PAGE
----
EU trademark legislation also limits the effects of a trademark.(5) A trademark proprietor is, for example, not entitled to prohibit a third party from using its trademark in the course of trade if it is for referential use and in accordance with honest practices in industrial or commercial matters.(6) In the end, trademark protection needs to be reconciled with freedom of expression in the European Union as well; both are fundamental rights. The concrete application of such rights can differ.


Businesses need adequate trademark protection to be futureproof. In practice, many want to be on the safe side and will thus wish to file additional trademarks – especially if they plan to delve into the metaverse. However, trademarks may already include wording that offers adequate protection.

For further information on this topic please contact Thomas Verborgh or Bram Dejan at GEVERS by telephone (+32 2 715 3711) or email ([email protected] or [email protected]). The GEVERS website can be accessed at


(1) Facebook was facing bad press at the time: whistle-blower Frances Haugen revealed that the company knew about its products' detrimental impact on teenagers' mental health, but did not really care.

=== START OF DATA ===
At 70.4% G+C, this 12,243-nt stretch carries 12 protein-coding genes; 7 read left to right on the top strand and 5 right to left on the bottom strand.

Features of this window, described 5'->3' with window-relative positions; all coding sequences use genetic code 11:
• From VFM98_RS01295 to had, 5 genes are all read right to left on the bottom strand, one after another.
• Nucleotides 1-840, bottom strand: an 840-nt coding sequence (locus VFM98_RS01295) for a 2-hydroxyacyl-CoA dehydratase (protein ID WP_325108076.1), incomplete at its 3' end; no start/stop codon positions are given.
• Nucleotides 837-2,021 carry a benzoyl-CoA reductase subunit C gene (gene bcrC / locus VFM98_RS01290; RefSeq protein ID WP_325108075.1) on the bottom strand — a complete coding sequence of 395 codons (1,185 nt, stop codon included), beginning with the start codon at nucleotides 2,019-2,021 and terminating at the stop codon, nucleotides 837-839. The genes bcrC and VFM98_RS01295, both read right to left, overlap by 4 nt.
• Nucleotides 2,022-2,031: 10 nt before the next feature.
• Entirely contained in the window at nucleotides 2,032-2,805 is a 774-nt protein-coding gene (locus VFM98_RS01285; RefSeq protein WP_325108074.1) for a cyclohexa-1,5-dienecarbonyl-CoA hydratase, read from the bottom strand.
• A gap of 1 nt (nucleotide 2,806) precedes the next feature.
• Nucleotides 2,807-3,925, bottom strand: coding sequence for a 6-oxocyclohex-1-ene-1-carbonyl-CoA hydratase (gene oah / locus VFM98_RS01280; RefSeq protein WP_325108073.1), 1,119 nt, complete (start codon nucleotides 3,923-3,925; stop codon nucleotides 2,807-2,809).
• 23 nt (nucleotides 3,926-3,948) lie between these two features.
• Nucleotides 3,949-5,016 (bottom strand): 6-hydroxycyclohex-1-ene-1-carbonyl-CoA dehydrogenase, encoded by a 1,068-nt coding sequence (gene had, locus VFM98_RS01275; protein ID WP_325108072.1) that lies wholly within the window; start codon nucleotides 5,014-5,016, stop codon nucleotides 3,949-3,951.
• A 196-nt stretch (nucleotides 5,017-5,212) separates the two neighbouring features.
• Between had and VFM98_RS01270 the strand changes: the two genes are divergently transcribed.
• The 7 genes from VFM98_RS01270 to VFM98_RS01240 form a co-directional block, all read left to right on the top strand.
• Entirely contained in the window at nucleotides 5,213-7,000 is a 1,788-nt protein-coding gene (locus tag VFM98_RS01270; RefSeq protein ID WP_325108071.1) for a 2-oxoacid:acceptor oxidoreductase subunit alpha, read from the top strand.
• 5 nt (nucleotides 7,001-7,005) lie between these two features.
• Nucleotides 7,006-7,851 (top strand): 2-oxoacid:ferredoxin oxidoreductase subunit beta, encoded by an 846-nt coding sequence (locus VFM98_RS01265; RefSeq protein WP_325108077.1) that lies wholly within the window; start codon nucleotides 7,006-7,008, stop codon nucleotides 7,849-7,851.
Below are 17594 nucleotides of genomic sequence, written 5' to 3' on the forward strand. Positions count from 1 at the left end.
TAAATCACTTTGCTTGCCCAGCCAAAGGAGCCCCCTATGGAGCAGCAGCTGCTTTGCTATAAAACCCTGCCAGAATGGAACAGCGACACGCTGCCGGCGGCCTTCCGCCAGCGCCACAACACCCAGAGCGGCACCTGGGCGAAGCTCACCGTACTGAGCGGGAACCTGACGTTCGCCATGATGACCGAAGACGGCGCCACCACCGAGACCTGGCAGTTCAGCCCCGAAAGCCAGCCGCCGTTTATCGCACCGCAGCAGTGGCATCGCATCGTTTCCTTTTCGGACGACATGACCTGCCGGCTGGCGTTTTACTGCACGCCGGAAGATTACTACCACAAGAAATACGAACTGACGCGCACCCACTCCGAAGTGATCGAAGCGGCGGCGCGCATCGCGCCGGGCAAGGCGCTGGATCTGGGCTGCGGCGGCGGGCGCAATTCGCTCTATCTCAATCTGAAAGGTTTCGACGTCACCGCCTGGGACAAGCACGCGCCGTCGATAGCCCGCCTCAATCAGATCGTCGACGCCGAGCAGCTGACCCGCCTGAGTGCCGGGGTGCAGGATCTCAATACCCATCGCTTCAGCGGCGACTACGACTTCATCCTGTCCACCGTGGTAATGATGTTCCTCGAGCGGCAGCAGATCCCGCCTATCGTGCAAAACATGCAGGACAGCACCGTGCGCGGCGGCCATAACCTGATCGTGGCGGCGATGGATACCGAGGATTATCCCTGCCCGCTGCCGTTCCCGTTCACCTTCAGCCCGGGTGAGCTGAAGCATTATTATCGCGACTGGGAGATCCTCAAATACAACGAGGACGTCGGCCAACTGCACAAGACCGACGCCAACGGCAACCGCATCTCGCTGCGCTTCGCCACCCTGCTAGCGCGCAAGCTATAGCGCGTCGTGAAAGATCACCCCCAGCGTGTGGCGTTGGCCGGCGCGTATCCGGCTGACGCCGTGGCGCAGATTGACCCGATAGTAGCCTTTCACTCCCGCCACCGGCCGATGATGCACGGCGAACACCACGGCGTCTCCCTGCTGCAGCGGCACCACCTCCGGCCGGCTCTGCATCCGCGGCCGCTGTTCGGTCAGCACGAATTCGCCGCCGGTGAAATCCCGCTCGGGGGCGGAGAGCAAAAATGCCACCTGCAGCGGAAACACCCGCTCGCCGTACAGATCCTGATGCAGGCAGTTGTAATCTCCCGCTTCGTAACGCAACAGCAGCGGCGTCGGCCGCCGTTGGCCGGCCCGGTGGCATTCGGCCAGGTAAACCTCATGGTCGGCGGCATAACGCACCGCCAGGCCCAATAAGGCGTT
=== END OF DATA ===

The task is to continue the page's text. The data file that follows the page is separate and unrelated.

(2) Virtual goods and services may also have real-life perks – and the other way around. For example, when an avatar visits a restaurant for a virtual hamburger, the person behind the avatar might be saving up for a discount on a real one, or when a real person buys a new sweater, they might receive a code to redeem the virtual version on a certain platform.

(3) A common misconception is that an NFT grants the owner IP rights – such as the copyright on a piece of digital art. It does not. Several NFT enthusiasts – and critics – make no distinction between the work, its carrier and the NFT associated therewith. The NFT itself is code distributed on a blockchain. Most famous NFTs refer to media content, such as a pixelated drawing or a cartoon of a bored monkey. These pictures are usually hosted elsewhere, not in the NFT itself. Trademark owners will likely want trademark protection for the associated matter backed (or authenticated) by an NFT, next to protection for the NFT itself.

(4) Rogers v Grimaldi, 875 F2d 994, 999 (2d Cir 1989).

(5) For EU trademarks, see the EU Trademark Regulation (EUTMR).

(6) See article 14 of the EUTMR and article 14 of the EUTMD.